The Daily Telegraph magazine - Franz Stangl cover (8 October 1971)
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The Daily Telegraph magazine - Franz Stangl cover (8 October 1971) Good condition for age - yellowing to page edges
LETTER TO A YOUNG GIRL - Jean Anouilh, whose play Dear Antoine will open in London early next month after a season at Chichester, has written his first full-length article giving advice to young girls who dream of going on the stage 2½ pages
FRANZ STANGL - For the first time a concentration camp commandant has told his own story of what he did, and why. He was Franz Stangl. For ten days, six to seven hours a day, Gitta Sereny was allowed to interview him in a small, bare room near his cell in a Dusseldorf prison. She found he was neither brute nor evil genius, neither madman nor fool. He had been that most dangerous of all figures: a person with competence and ambition, but also with the exploitable weaknesses of the average man. He became and remained a man of dual personality. Did he at last recognise the truth about himself? 12½ pages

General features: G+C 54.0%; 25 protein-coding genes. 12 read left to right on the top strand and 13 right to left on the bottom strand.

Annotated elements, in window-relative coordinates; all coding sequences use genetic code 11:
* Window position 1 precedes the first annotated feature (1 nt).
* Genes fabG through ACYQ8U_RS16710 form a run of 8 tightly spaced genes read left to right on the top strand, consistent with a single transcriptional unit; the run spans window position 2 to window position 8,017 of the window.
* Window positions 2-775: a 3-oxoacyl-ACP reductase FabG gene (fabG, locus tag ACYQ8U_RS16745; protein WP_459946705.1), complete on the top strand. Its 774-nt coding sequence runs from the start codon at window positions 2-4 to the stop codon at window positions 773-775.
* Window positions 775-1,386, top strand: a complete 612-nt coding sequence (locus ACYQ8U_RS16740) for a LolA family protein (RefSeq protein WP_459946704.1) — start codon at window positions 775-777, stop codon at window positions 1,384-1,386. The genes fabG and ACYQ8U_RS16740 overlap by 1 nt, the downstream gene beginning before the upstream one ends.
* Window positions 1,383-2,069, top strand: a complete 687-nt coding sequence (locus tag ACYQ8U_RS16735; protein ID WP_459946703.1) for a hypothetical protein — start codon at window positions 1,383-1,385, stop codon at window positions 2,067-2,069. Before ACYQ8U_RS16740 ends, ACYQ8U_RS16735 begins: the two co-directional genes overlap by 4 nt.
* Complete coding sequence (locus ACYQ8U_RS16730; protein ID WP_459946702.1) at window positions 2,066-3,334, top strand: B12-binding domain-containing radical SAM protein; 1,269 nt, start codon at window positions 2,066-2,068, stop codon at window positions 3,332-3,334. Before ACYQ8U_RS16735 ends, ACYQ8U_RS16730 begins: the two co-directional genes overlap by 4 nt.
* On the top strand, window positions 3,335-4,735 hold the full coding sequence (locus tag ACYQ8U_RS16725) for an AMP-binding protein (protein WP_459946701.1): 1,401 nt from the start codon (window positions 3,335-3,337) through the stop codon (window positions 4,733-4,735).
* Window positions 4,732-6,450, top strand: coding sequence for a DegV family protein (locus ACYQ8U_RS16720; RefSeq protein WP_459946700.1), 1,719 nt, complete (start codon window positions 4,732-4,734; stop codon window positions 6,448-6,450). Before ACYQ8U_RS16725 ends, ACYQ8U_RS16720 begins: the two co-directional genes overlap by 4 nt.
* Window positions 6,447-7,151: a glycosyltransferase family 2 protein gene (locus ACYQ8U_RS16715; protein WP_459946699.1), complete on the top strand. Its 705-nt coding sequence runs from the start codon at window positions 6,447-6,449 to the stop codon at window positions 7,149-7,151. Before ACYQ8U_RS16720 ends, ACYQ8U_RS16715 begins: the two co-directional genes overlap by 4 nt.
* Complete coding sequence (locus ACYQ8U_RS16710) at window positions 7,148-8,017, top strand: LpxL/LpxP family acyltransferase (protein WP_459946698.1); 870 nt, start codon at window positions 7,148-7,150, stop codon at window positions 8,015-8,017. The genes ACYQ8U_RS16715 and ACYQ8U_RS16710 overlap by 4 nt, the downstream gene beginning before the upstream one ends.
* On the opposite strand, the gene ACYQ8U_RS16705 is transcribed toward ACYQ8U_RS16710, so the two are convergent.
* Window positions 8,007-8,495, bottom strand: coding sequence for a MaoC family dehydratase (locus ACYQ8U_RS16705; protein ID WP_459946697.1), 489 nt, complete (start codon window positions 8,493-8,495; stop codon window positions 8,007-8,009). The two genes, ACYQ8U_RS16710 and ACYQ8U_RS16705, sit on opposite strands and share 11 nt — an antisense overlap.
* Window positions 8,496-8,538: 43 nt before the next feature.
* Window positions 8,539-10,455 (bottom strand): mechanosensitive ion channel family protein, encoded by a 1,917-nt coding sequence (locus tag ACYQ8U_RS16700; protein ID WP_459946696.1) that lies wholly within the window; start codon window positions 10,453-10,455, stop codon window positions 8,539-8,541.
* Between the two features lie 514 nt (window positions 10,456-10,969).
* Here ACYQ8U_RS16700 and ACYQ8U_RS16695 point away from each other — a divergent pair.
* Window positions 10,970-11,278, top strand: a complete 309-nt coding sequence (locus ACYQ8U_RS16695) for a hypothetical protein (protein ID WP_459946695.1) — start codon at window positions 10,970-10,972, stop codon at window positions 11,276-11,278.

PICASSO AT 90 - Picasso as a child was a brilliant observer of the world about him, a merciless chronicler of human foibles, a technical master even at the age of 12. He drew continually from life until, as a young man, he abandoned a naturalistic approach. For three generations his family has carefully preserved the work of his youth; Picasso, 90 this month, has presented it to the Picasso Museum, Barcelona. We publish exclusively a selection of the drawings, and overleaf, Edwin Mullins discusses the value of the gift 4½ pages